And Such WERE Some of You.

1 Corinthians 6:11 (ESV)
“And such were some of you. But you were washed, you were sanctified, you were justified in the name of the Lord Jesus Christ and by the Spirit of our God.”

I read long ago a comment by theologian/counsellor Jay Adams. Adams might be called the “Father of Nouthetic Counselling.” His comment was that this passage can be understood by an old joke: “When is a door not a door?” Answer, “When it is ajar.” The humour is that “ajar” sounds like “a jar,” which, of course is not at all what the door is, but in context means that the door is slightly open.

Adam’s point is that if you break it down grammatically you have this: “When is a door not a door?” Answer: “When it is something ELSE.” (i.e., “a jar”). The application to this passage becomes obvious. Paul had just listed sins in 1 Corinthians 6:9-10:

9 Or do you not know that the unrighteous will not inherit the kingdom of God? Do not be deceived: neither the sexually immoral, nor idolaters, nor adulterers, nor men who practice homosexuality, 10 nor thieves, nor the greedy, nor drunkards, nor revilers, nor swindlers will inherit the kingdom of God.

Don’t misunderstand Paul’s intention here, by thinking that only a few sins and not explicitly naming others that only these sins are under consideration. This list is one of several Pauline lists that act as a synecdoche for a number of others.

So what Adams argues, correctly, I think, is this. “When is a (fill in the blank: unrighteous, sexually immoral, idolater, adulterers, homosexual, thief, greedy person, drunkard, reviler, swindler) not that?” Or, “When is a homosexual not a homosexual, when is a drunkard not a drunkard?” Answer: “When they are something ELSE!”

The answer is verse 11. The unrighteous becomes righteous (based on Christ’s imputed righteousness). But this is not simply to say that the adulterer becomes faithful, or the homosexual becomes heterosexual, or the drunk becomes sober; a person can be all these things and be every bit as unrighteous. There is SOMETHING ELSE.

1 Corinthians 6:11 And such were some of you. But you were washed, you were sanctified, you were justified in the name of the Lord Jesus Christ and by the Spirit of our God.

That “something else” is a man washed (regenerated, Titus 3:5) ,sanctified (made holy), justified (made righteous by another, and that other is Christ).

The force of the verb, “were” is that those behaviours were the customary habits of the person prior to being washed, sanctified, and justified. When one turns to Christ for salvation, these things no longer describe what a person is, but rather, what that person was.

A person who is a Christian is no longer identified by the sins of their rebellion. For this reason, we cannot encourage a Christian to identify with a sin as a part of that nature, when that nature has been killed. One might say, “I was once a drunkard,” but if one is no longer a drunkard, because they are something else, they are no drunkard. I know AA disagrees, but unless a man is found in Christ, he is simply a dry alcoholic.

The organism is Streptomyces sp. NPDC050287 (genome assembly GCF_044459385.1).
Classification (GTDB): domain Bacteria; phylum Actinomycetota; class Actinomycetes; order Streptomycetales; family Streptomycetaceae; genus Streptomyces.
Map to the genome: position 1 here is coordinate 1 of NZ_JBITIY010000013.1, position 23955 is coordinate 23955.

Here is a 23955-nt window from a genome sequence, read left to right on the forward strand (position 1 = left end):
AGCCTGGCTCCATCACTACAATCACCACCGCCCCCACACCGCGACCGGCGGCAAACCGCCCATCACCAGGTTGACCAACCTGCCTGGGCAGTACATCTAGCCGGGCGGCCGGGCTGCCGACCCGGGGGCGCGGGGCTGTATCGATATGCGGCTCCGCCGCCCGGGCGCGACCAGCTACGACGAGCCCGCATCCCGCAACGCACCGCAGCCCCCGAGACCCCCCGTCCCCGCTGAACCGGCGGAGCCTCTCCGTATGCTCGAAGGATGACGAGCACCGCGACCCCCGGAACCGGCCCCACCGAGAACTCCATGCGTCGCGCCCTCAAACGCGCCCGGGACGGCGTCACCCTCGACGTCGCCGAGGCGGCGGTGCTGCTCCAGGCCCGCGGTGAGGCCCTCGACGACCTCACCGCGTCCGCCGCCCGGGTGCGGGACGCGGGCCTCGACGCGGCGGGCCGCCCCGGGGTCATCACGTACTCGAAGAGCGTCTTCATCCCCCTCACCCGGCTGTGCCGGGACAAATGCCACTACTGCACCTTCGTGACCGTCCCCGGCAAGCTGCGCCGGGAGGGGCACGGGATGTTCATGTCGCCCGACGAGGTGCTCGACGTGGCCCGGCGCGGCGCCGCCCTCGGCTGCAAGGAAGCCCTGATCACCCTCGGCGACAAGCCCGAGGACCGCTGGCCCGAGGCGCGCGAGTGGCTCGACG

We must not truncate the Gospel by leaving any part of our lives outside of the God’s justification and sanctification. We are not what we were; we are something else. This is why, to answer a question in another post, is homosexuality a salvation or holiness issue. The answer for this, and all rebellion against God, is YES.

People Are Changing Churches. Should I?

I recently reposted an article by David Fitch on church cannibalism, that is, how churches often grow at the expense of others. That article may be found here.

Before you think moving on is a good idea, have a look at this by Thom Rainer. One of the problems in transfer growth (church growth by the movement of Christians from one church to another) is that it is often for less-than-good reasons. Before leaving, ask yourself, “Am I seeking to serve or to be served? Do I need more recognition for my service? Am I leaving because the doctrine is sub-Biblical, or because the music is better, or because the experience is just so . . . uplifting?”

Preachers and church leaders, “Am I asking the right questions of those moving to my church?” Are people coming to your church simply because you offer more programs? Have you ever asked Christians to return to their congregation to be effective servants there? Have you ever actively recruited members (or even ministry leaders) from other congregations? Have you calculated the impact of that action upon the church that loses those workers? Have you sought to replace them?

Just some questions.